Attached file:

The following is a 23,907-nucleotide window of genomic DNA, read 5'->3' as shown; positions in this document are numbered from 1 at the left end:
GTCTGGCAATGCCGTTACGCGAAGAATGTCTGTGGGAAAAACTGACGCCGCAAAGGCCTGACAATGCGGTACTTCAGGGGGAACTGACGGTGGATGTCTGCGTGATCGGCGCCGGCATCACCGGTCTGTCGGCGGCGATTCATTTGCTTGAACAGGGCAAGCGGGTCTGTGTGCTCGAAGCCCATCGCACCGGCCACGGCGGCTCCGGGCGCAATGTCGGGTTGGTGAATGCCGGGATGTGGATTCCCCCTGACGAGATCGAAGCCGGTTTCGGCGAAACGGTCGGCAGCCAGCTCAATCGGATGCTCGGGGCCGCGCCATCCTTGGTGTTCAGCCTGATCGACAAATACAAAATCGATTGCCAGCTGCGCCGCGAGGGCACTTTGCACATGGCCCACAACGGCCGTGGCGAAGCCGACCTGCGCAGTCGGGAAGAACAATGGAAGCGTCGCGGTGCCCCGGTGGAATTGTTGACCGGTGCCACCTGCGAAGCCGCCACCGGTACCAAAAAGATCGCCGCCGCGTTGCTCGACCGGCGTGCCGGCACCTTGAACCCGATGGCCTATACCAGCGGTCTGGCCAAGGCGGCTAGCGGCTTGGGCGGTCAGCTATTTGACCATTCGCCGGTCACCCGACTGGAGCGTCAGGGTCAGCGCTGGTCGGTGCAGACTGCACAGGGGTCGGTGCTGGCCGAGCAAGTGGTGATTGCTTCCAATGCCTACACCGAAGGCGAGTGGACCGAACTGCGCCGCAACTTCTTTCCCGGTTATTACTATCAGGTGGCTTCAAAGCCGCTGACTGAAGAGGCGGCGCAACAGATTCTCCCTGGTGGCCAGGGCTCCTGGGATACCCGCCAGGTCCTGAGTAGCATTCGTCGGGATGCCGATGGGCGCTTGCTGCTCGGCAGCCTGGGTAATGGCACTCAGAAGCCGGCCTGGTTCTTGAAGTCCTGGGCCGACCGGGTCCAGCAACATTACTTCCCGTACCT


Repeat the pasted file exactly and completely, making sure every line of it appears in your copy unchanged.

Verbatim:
The following is a 23,907-nucleotide window of genomic DNA, read 5'->3' as shown; positions in this document are numbered from 1 at the left end:
GTCTGGCAATGCCGTTACGCGAAGAATGTCTGTGGGAAAAACTGACGCCGCAAAGGCCTGACAATGCGGTACTTCAGGGGGAACTGACGGTGGATGTCTGCGTGATCGGCGCCGGCATCACCGGTCTGTCGGCGGCGATTCATTTGCTTGAACAGGGCAAGCGGGTCTGTGTGCTCGAAGCCCATCGCACCGGCCACGGCGGCTCCGGGCGCAATGTCGGGTTGGTGAATGCCGGGATGTGGATTCCCCCTGACGAGATCGAAGCCGGTTTCGGCGAAACGGTCGGCAGCCAGCTCAATCGGATGCTCGGGGCCGCGCCATCCTTGGTGTTCAGCCTGATCGACAAATACAAAATCGATTGCCAGCTGCGCCGCGAGGGCACTTTGCACATGGCCCACAACGGCCGTGGCGAAGCCGACCTGCGCAGTCGGGAAGAACAATGGAAGCGTCGCGGTGCCCCGGTGGAATTGTTGACCGGTGCCACCTGCGAAGCCGCCACCGGTACCAAAAAGATCGCCGCCGCGTTGCTCGACCGGCGTGCCGGCACCTTGAACCCGATGGCCTATACCAGCGGTCTGGCCAAGGCGGCTAGCGGCTTGGGCGGTCAGCTATTTGACCATTCGCCGGTCACCCGACTGGAGCGTCAGGGTCAGCGCTGGTCGGTGCAGACTGCACAGGGGTCGGTGCTGGCCGAGCAAGTGGTGATTGCTTCCAATGCCTACACCGAAGGCGAGTGGACCGAACTGCGCCGCAACTTCTTTCCCGGTTATTACTATCAGGTGGCTTCAAAGCCGCTGACTGAAGAGGCGGCGCAACAGATTCTCCCTGGTGGCCAGGGCTCCTGGGATACCCGCCAGGTCCTGAGTAGCATTCGTCGGGATGCCGATGGGCGCTTGCTGCTCGGCAGCCTGGGTAATGGCACTCAGAAGCCGGCCTGGTTCTTGAAGTCCTGGGCCGACCGGGTCCAGCAACATTACTTCCCGTACCT